Access Docker Container with exec and managing Django project inside container

We can then use the script’s createsuperuser command to create a new user:

python3 createsuperuser

Change postgres to your new username. The process should look something like this:

postgres@ae1e87a8c780:/usr/src/postgres_docker$ python3 createsuperuser
Username (leave blank to use 'postgres'): orkb
Email address:
Password (again):
Superuser created successfully.

Our last step will be to run the Django server from within the container:

python3 runserver

You should see the following response:

postgres@a871593dd2f2:/usr/src/postgres_docker$ python3 runserver
Watching for file changes with StatReloader
Performing system checks...

System check identified no issues (0 silenced).
January 07, 2020 - 16:20:59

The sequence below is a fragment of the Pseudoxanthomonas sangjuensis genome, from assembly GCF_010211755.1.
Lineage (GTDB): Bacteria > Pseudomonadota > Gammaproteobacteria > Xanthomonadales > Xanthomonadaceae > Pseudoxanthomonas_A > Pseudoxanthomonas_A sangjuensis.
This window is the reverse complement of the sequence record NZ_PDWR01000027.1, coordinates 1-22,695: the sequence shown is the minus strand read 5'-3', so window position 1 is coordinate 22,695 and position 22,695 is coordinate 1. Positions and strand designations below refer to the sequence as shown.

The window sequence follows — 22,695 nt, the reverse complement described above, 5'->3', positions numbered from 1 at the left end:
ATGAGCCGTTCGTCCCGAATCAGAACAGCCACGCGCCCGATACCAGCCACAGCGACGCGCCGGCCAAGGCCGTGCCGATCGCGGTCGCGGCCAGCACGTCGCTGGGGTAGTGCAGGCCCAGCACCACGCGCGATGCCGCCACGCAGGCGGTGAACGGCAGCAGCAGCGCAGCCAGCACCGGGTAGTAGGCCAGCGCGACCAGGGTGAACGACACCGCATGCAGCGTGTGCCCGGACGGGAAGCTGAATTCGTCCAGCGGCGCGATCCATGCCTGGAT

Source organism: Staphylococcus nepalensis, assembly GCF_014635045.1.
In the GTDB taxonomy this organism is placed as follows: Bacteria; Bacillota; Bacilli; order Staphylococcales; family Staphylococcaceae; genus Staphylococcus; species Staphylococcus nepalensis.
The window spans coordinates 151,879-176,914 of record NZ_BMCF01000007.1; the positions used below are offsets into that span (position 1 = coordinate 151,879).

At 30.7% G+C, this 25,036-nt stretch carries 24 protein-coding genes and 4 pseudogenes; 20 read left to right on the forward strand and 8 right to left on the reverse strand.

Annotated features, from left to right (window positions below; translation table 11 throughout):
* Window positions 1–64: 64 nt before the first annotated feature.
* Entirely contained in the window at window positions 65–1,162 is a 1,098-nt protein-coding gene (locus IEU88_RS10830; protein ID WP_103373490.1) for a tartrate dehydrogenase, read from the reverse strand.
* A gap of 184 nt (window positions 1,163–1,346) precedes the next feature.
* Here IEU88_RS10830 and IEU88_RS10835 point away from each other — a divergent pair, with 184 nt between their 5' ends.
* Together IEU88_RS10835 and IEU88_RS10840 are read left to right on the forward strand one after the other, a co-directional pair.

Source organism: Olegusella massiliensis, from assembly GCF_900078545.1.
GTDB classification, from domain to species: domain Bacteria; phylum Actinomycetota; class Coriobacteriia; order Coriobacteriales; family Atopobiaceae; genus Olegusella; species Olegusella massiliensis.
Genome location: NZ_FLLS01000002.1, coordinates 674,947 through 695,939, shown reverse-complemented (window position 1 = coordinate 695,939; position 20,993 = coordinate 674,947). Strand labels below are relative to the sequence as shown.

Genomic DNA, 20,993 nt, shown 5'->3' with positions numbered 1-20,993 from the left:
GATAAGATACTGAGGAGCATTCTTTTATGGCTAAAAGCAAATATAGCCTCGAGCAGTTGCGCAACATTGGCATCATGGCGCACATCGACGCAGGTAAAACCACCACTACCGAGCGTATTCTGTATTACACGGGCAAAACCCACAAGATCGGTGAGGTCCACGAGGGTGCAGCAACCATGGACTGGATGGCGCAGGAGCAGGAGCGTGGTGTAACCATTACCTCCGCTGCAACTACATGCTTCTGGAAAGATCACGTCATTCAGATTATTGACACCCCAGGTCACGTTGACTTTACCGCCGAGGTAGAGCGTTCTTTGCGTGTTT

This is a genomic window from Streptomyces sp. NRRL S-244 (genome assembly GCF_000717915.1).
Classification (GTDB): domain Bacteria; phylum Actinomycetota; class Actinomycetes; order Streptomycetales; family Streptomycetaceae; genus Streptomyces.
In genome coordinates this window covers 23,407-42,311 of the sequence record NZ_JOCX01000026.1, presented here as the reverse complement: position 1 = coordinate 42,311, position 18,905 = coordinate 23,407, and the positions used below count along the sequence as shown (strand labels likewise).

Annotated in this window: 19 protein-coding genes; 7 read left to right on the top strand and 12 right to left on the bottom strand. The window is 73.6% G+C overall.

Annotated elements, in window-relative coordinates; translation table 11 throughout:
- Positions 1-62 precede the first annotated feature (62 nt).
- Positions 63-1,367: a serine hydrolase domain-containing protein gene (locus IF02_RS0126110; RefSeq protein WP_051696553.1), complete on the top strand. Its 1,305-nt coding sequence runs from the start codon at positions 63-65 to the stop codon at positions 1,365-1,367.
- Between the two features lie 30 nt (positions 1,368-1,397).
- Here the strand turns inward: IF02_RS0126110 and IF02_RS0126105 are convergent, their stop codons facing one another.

Django version 3.0.2, using settings 'postgres_docker.settings'
Starting development server at
Quit the server with CONTROL-C.

Let’s see if everything is working. Just navigate to in a browser tab and you should see the Django welcome page.

Screenshot of

Press CTRL+C in the terminal window to shut down the Django server, and then type exit to leave the container. Then use the following command to shut down the container safely; make sure you execute this command while you’re in the same directory as the docker-compose.yml file:

docker-compose down


This concludes the second part of our series describing how to setup a Docker, Django, and Postgres development environment. If you’ve been following along with our step-by-step instructions, you should have a working Django welcome page that you can view in your browser. You’re now prepared to build your own Django web app that runs in a Docker container and uses PostgreSQL as its database.

Pilot the ObjectRocket Platform Free!

Try Fully-Managed CockroachDB, Elasticsearch, MongoDB, PostgreSQL (Beta) or Redis.

Get Started

Keep in the know!

Subscribe to our emails and we’ll let you know what’s going on at ObjectRocket. We hate spam and make it easy to unsubscribe.